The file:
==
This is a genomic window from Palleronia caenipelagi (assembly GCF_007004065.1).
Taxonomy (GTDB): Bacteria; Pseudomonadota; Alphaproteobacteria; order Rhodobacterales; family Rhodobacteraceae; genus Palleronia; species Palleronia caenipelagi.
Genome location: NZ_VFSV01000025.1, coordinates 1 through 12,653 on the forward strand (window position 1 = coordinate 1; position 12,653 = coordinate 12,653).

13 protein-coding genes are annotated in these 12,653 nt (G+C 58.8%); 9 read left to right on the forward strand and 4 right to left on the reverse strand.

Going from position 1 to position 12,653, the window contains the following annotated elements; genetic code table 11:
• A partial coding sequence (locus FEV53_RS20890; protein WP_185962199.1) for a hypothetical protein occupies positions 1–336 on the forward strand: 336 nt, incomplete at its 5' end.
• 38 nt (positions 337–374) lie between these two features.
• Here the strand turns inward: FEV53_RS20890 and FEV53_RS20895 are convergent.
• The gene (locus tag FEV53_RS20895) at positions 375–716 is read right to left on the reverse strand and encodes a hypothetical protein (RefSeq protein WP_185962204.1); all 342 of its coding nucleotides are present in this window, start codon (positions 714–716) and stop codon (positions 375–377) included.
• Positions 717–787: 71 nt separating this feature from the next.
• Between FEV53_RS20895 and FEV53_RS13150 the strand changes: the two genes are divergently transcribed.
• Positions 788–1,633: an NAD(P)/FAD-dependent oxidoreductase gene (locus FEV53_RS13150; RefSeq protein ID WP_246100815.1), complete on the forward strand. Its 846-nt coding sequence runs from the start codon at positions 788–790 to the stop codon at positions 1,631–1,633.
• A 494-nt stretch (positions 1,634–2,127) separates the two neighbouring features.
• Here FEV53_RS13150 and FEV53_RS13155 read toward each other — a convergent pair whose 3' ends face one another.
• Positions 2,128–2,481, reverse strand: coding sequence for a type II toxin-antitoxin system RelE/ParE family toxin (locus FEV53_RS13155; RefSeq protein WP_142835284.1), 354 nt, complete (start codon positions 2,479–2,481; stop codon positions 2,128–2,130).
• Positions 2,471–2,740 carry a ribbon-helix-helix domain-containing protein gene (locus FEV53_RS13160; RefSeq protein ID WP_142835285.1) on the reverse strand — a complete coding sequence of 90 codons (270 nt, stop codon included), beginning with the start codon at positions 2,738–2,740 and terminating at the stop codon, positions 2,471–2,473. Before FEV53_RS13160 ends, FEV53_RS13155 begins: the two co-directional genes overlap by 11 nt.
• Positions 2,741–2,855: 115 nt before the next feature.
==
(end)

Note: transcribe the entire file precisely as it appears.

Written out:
This is a genomic window from Palleronia caenipelagi (assembly GCF_007004065.1).
Taxonomy (GTDB): Bacteria; Pseudomonadota; Alphaproteobacteria; order Rhodobacterales; family Rhodobacteraceae; genus Palleronia; species Palleronia caenipelagi.
Genome location: NZ_VFSV01000025.1, coordinates 1 through 12,653 on the forward strand (window position 1 = coordinate 1; position 12,653 = coordinate 12,653).

13 protein-coding genes are annotated in these 12,653 nt (G+C 58.8%); 9 read left to right on the forward strand and 4 right to left on the reverse strand.

Going from position 1 to position 12,653, the window contains the following annotated elements; genetic code table 11:
• A partial coding sequence (locus FEV53_RS20890; protein WP_185962199.1) for a hypothetical protein occupies positions 1–336 on the forward strand: 336 nt, incomplete at its 5' end.
• 38 nt (positions 337–374) lie between these two features.
• Here the strand turns inward: FEV53_RS20890 and FEV53_RS20895 are convergent.
• The gene (locus tag FEV53_RS20895) at positions 375–716 is read right to left on the reverse strand and encodes a hypothetical protein (RefSeq protein WP_185962204.1); all 342 of its coding nucleotides are present in this window, start codon (positions 714–716) and stop codon (positions 375–377) included.
• Positions 717–787: 71 nt separating this feature from the next.
• Between FEV53_RS20895 and FEV53_RS13150 the strand changes: the two genes are divergently transcribed.
• Positions 788–1,633: an NAD(P)/FAD-dependent oxidoreductase gene (locus FEV53_RS13150; RefSeq protein ID WP_246100815.1), complete on the forward strand. Its 846-nt coding sequence runs from the start codon at positions 788–790 to the stop codon at positions 1,631–1,633.
• A 494-nt stretch (positions 1,634–2,127) separates the two neighbouring features.
• Here FEV53_RS13150 and FEV53_RS13155 read toward each other — a convergent pair whose 3' ends face one another.
• Positions 2,128–2,481, reverse strand: coding sequence for a type II toxin-antitoxin system RelE/ParE family toxin (locus FEV53_RS13155; RefSeq protein WP_142835284.1), 354 nt, complete (start codon positions 2,479–2,481; stop codon positions 2,128–2,130).
• Positions 2,471–2,740 carry a ribbon-helix-helix domain-containing protein gene (locus FEV53_RS13160; RefSeq protein ID WP_142835285.1) on the reverse strand — a complete coding sequence of 90 codons (270 nt, stop codon included), beginning with the start codon at positions 2,738–2,740 and terminating at the stop codon, positions 2,471–2,473. Before FEV53_RS13160 ends, FEV53_RS13155 begins: the two co-directional genes overlap by 11 nt.
• Positions 2,741–2,855: 115 nt before the next feature.